Ultimate Guide to the Solar Eclipse

The solar eclipse is going to be an amazing event.  If you are in the path of totality, you will get to witness one of the most spectacular events this decade.  I have procured this list of resources that includes everything you need to know about the solar eclipse, from educational activities to watching live streams of the eclipse.

NASA Eclipse – great resource for a variety of information and activities

Solar Eclipse Across America – American Astronomical Society with many resources

American Astronomical Society – educational materials and additional links

Eclipse Simulator

Educational Resources for Eclipse

South Carolina State Library – provides instructional units

Watch Know Learn Organization – videos for solar eclipse

The Astronomical Society of the Pacific

Discovery Education – provides live viewing and other resources

Eclipse 2017 – educational resources
CNN Article:
The excitement has been escalating as the August 21 total solar eclipse, also known as the Great American Eclipse, approaches. This event marks the first time since 1979 that such a celestial alignment will be visible from mainland U.S. The temporary darkness caused by the moon completely blocking the sun will pass through 14 states from Oregon to South Carolina. But for those who don’t live in the path of totality and can’t—or refuse to—get to it, there are a few other options.
Here are nine ways to watch online or on television:
The National Aeronautics and Space Administration will share several live streams and views of the eclipse on a page set up on its website. The agency will share images from nearly a dozen spacecraft, at least three aircraft, at least 50 high-altitude balloons and the International Space Station. NASA Television will air the multi-hour “Eclipse Across America: Through the Eyes of NASA” with coverage of events at parks, libraries, stadiums, festivals and museums.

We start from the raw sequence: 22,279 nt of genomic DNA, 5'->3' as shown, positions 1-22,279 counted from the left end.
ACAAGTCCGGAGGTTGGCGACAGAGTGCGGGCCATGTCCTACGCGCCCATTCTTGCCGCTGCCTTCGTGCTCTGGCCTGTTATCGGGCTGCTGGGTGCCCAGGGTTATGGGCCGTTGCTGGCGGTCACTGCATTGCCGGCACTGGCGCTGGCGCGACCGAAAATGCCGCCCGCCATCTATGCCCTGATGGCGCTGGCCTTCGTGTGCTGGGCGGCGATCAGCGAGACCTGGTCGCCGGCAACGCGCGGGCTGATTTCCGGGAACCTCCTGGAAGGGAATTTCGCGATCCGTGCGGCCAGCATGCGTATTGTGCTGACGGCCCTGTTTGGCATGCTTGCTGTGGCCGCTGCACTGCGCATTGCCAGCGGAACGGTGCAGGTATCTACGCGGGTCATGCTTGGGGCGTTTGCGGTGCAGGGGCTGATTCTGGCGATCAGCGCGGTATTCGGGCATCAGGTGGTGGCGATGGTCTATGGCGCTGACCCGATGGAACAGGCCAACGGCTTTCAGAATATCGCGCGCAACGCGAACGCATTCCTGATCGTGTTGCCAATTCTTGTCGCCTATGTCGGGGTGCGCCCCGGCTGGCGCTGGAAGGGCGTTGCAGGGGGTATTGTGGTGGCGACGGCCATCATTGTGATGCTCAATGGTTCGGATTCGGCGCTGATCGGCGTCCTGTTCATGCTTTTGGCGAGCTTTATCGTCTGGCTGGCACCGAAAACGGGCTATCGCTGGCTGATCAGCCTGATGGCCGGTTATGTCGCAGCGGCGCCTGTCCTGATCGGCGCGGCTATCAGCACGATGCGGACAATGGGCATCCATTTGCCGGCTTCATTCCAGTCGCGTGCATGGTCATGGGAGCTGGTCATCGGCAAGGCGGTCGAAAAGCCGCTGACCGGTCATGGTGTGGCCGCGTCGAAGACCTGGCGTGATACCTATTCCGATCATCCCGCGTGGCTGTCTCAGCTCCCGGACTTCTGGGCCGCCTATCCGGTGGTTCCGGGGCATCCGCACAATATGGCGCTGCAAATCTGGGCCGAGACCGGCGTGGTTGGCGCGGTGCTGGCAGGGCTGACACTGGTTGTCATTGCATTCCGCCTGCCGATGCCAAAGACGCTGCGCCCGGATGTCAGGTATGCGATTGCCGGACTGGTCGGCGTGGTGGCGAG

The Weather Channel
The network has a live-programming takeover planned for the total solar eclipse. Meteorologists will document the event from five specific locations: Madras, Oregon; Jackson Hole, Wyoming; Carbondale, Illinois; Clemson, South Carolina; and Nashville, Tennessee. In addition, one correspondent will roam the southeastern strip of the eclipse shadow and another will report from the Royal Caribbean Total Eclipse Cruise. Coverage starts at 6 a.m. ET, and will include, not surprisingly, updates on the weather forecast and how certain conditions such as clouds and rain could impact visibility.
CNN and Volvo
The news network will be partnering with Volvo to live stream the event from Snake River Valley, Idaho; Beatrice, Nebraska; Blackwell, Missouri; and Charleston, South Carolina. They’ll share 360-degree video in 4K resolution and virtual reality. That means viewers can tune in on CNN's website, the CNN app on iOS and Android or via a virtual reality headset.
Slooh and TimeandDate.com
Watch on YouTube or on the Time and Date website starting at 11:30 a.m. ET for footage from various locations.
San Francisco Exploratorium
This science museum will partner with NASA to film the eclipse from two locations and live stream the footage online and on their free Android and iOS apps. In addition to live coverage in English and in Spanish, both of which will start at 1 p.m. ET, there will be telescope views from Oregon (starting at noon ET) and Wyoming (starting at 12:15 p.m. ET).
The museum also will present a “sonification” of the eclipse. Starting at 12:15 p.m. ET, the Kronos Quartet will use eclipse data coming in from Oregon and Wyoming to create a musical composition.
The Eclipse Ballooning Project
On the day of the eclipse, 55 teams of university and high school students as well as high-altitude ballooning groups will launch more than 100 balloons into the upper layers of the atmosphere along the path of totality. They’ll capture and stream live video from about 100,000 feet above the Earth.
Science Channel
The Science Channel will have a Facebook Live stream from Madras, Oregon. The channel also will premiere a one-hour special, “The Great American Eclipse,” at 9 p.m. ET.
The website will have an HD live stream of the total solar eclipse coming from Denver. David Brewer—a member of the Denver Astronomical Society and the Southern Cross Astronomical Society, and former vice president of the Central Florida Astronomical Society—will provide the feed using a Celestron EdgeHD 800 telescope and Sony A7RII mirrorless camera. Denver isn’t in the path of totality, but it will experience 92-percent coverage.
The Elephant Sanctuary
Those who are just as curious about animals as they are about the skies can watch a live stream from The Elephant Sanctuary in Hohenwald, Tennessee, home to elephants who have been retired from zoos and circuses. The sanctuary has 13 solar-powered, live-streaming HD ‘EleCams’ that allow viewers to observe the animals on a regular basis. The partial eclipse there will begin around noon and reach totality at 1:30 p.m. ET, and the sanctuary will be streaming the event on Facebook Live. Note that the cameras will go dark during totality.

I hope you have found the resources you need! Contact me if you have a resource and I will add it to the list!

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